Badpuppy Gay Today

Wednesday, 04 March 1998

CARIBBEAN ISLANDS RESIST BRITISH PRESSURE ON GAY SEX

Caymans, Virgin Isl., Anguilla, Montserrat & Turks/ Caicos Isl. All Angry
200 Attend Chinese Gay Conference in Hong Kong

By Rex Wockner
International News Report

 

CARIBBEAN TERRITORIES RESIST BRITISH PRESSURE ON GAY SEX

Officials of Britain's Caribbean Dependent Territories--Anguilla, the British Virgin Islands, the Cayman Islands, Montserrat and the Turks & Caicos Islands -- are angry over the British government's demand that they legalize homosexuality.

Britain took the stance last month due to concerns of being found in violation of its international human-rights agreements. Anti- gay sentiment in the region was highlighted recently when the Cayman Islands denied docking privileges to a cruise ship carrying 900 gay men. The tourism ministry said homosexuals could not be counted on "to uphold the standards of appropriate behavior expected of visitors to the Cayman Islands."

"We are a simple Christian society," Anguilla head minister Hubert Hughes said in response to London's demand. "That is the foundation of our society. People say homosexuality is sinful. We would like Britain to understand that even though we are dependent on British aid, we will not, definitely, compromise our principles when it comes to Christianity."

Montserrat chief minister David Brandt said: "This issue runs to the core. ... This society will not stand for it. No politician could vote for such a law [allowing homosexuality]. There will be great anger in the community. ... There will be protests everywhere on this island and in other dependent territories [if Britain imposes the change from London]. I don't know what the people will do. The only thing they could do is civil disorder."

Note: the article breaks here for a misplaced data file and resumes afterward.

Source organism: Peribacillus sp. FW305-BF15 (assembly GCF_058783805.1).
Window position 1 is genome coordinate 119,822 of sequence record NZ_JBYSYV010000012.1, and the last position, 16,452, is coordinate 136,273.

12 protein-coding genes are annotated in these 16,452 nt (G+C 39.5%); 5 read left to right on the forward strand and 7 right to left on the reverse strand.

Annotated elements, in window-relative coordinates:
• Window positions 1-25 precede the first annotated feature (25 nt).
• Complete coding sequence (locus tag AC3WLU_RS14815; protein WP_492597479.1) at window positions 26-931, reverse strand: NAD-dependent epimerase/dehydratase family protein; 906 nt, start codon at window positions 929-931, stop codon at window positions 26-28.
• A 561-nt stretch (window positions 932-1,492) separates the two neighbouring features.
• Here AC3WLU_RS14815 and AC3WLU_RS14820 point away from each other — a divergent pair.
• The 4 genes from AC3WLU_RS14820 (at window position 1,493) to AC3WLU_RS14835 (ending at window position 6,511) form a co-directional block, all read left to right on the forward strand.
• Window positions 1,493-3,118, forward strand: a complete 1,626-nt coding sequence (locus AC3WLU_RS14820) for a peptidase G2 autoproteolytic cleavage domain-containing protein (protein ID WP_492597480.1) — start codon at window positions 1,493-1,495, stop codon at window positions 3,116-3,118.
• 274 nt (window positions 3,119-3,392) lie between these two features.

London previously forced abolition of the death penalty on the colonies in defiance of local public opinion.

200 AT CHINESE GAY CONFERENCE IN HONG KONG

Two hundred delegates from 17 nations gathered in Hong Kong February 5-8 for the 1998 Chinese Tongzhi Conference. The word "tongzhi"\ is inclusive of gays, lesbians, bisexuals and transgendered people.

Among other projects, they set up the Tongzhi Cultural Foundation to channel donations to gay undertakings in Chinese communities, including in the People's Republic of China.

Entertainment included a variety show and a campfire evening. A book fair presented more than 100 Chinese-language books on tongzhi themes.

According to a press release: "The les-bi-gay movement in many Western societies is largely built upon the notion of individualism, confrontational politics, and the discourse of individual rights. Certain characteristics of confrontational politics, such as coming out and mass protests and parades, may not be the best way of achieving tongzhi liberation in the family-centered, community-oriented Chinese societies which stress the importance of social harmony. In formulating the tongzhi movement strategy, we should take the specific socio-economic and cultural environment of each society into consideration."

The delegates came from Australia, Canada, China, France, Hong Kong, Italy, Japan, Macau, Malaysia, New Zealand, Norway, Singapore, Taiwan, Thailand, the United Kingdom, the USA and Vietnam.


Rex Wockner's weekly international news reports dating back to May 1994 can be searched at http://www.wockner.com. The reports in their original form are archived at http://www.qrd.org/qrd/www/world/wockner.html, which also archives Wockner's Quote Unquote column and some of his longer gay-press articles.


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